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Three Guineas (Anglais) Broché – 12 septembre 2013

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Adeline Virginia Woolf was an English writer, regarded as one of the foremost modernist literary figures of the twentieth century. During the interwar period, Woolf was a significant figure in London literary society and a member of the Bloomsbury Group. Her most famous works include the novels Mrs Dalloway (1925), To the Lighthouse (1927) and Orlando (1928), and the book-length essay A Room of One's Own (1929), with its famous dictum, "A woman must have money and a room of her own if she is to write fiction." -wikipedia --Ce texte fait référence à une édition épuisée ou non disponible de ce titre.

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5 internautes sur 5 ont trouvé ce commentaire utile 
Great & important book, but false advertising 6 octobre 2012
Par Hilda Doolittle - Publié sur Amazon.com
Format: Format Kindle Achat vérifié
First, about the false advertising: Amazon promises the Kindle edition is the Annotated Edition. In fact, it is not. I read this book at least every year, and have several paperback editions of it, including the annotated one. I wanted the annotated in kindle to teach from, but when it came, I was disappointed to see it's the one without original pictures & annotations. I tried to get Amazon's attention about this, but the online communications proved too cumbersome to work through.

This work's mportance is immense; it is a 1938 update of and response to Mary Wollstonecraft's A VINDICATION OF THE RIGHTS OF WOMAN (1792).. If you find the reading difficult at first, read it aloud to yourself until you get a sense of Woolf's style and voice. This is a sequel to A ROOM OF ONE'S OWN, much more potent than that canonized work.

Read it!
15 internautes sur 20 ont trouvé ce commentaire utile 
It All Boils Down To Money! 8 février 2005
Par V. Marshall - Publié sur Amazon.com
Format: Broché
Early feminism begins to emerge in this essay written by Virginia Woolf in 1938 as a follow up to her wonderful book "A Room of One's Own."

Woolf received requests for three guineas from a women's college, from a society for promoting professional women and finally from a group requesting the prevention of war. This essay is Woolf's answer to those requests. While it is extraordinarily cumbersome to read the bottom line suggests that a society which promotes only one aspect of itself and suffocates anything else will never be advanced enough to protect its own culture and intellect from revolutions and wars. And because the idea of fighting rests in the very aspect so highly promoted (male dominated society) all of the laws and practices contain this strife and will until other parts of society are allowed a fair voice. The interesting concept is how little society has advanced from this original idea and the strife continues to be a factor today. Woolf suggests war exists as a profession and an act that offers "happiness and excitement" for the very society it falls under. In fact she goes as far to suggest that men would deteriorate without the outlet of war to contend with. Woolf discusses patriotism as a purely male act because of the fact that women simply cannot be patriots in a culture that suffocates their voices and refuses to educate them (remember this is 1938). The disturbing thought is that women are now able to vote, work and fight in wars but our culture remains basically the same with white males in domination. How slow we are to advance!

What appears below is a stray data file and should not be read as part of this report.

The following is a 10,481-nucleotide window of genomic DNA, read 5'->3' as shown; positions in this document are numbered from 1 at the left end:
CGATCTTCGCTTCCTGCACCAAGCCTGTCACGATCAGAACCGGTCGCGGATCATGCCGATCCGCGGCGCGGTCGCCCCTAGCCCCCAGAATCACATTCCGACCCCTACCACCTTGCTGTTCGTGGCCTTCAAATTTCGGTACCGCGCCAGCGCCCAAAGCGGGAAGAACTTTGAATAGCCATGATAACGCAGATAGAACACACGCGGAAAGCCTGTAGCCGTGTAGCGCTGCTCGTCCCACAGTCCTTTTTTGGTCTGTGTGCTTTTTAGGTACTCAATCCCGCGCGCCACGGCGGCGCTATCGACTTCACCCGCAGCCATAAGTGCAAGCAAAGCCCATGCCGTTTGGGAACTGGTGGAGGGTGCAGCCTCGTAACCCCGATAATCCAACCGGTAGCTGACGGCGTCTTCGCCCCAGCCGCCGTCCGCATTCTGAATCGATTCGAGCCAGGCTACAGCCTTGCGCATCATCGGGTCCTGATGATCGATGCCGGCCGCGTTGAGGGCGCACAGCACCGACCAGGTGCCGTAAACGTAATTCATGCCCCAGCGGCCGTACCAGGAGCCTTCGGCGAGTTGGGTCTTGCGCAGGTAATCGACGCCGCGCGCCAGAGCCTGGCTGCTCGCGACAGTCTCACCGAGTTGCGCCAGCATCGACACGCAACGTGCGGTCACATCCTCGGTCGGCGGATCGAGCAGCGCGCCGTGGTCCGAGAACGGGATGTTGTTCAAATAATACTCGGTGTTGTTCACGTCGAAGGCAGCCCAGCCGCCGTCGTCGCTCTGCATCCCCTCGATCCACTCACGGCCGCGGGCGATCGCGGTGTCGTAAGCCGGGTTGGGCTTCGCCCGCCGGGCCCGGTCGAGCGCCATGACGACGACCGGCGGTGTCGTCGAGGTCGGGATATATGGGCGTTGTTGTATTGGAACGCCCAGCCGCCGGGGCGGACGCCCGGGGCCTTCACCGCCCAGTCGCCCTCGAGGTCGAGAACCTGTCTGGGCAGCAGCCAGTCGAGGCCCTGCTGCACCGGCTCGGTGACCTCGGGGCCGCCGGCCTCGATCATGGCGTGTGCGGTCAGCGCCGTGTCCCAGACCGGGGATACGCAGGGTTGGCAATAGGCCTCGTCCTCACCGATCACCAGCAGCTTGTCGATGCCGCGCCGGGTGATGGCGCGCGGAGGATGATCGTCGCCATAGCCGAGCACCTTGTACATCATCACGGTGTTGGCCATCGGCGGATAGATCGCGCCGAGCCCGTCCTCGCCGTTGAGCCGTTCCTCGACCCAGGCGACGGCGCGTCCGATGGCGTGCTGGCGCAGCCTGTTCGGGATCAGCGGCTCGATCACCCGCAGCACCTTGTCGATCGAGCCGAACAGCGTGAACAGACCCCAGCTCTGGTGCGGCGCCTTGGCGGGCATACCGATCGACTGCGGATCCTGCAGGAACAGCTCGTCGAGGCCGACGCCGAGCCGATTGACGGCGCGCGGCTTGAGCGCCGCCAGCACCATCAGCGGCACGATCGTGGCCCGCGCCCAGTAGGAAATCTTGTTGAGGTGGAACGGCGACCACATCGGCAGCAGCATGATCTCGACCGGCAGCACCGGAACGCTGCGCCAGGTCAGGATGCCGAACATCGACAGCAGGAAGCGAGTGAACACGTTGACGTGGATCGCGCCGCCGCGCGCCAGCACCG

Virginia Woolf believed that war could only be prevented through an educational system that stopped the glamorization of it and instead taught the inhumanity of the act. She found that poor educational systems actually taught better because they allowed art and creative processes to flow rather than the pomp and circumstance of wealth and the art of dominating, killing and capital acquirements. Sadly one of Woolf's most profound ideas applies today, "There we have an embryo the creature, Dictator as we call him when he is Italian or German, who believes that he has the right, whether given by God, Nature, sex or race is immaterial, to dictate to other human beings how they shall live; what they shall do." From a society of slavery, racism and suffering emerges a great savior promoting freedom? It seems an oxymoron does it not? Woolf continues, "And what right have we, Sir, to trumpet our ideas of freedom and justice to other countries when we can shake out from our most respectable newspapers any day of the week eggs like these?" The futurism of Woolf is astounding in this book as she finally suggests that women be labeled "outside" society so that her country is the entire world and her patriotism allowed to be the same. In a visionary profoundness Woolf manages to find an answer towards true freedom outside of the fascination of a few guineas.
2 internautes sur 2 ont trouvé ce commentaire utile 
Par Steven H Propp - Publié sur Amazon.com
Format: Broché
Adeline Virginia Woolf (1882-1941) was an English author, essayist, publisher, and writer of short stories, regarded as one of the foremost modernist literary figures of the twentieth century. In this book, she answers three requests for donation of a guinea: from a women's college building fund; from a society for professional women; and from a group which aims to prevent war, as well as "protect culture; and intellectual liberty."

Here are some quotations from the book:

"Our class is the weakest of all the classes in the state. We have no weapon with which to enforce our will." (Pg. 13)
"...our new weapon, the influence which the educated man's daughter can exert now that she is able to earn her own living." (Pg. 17)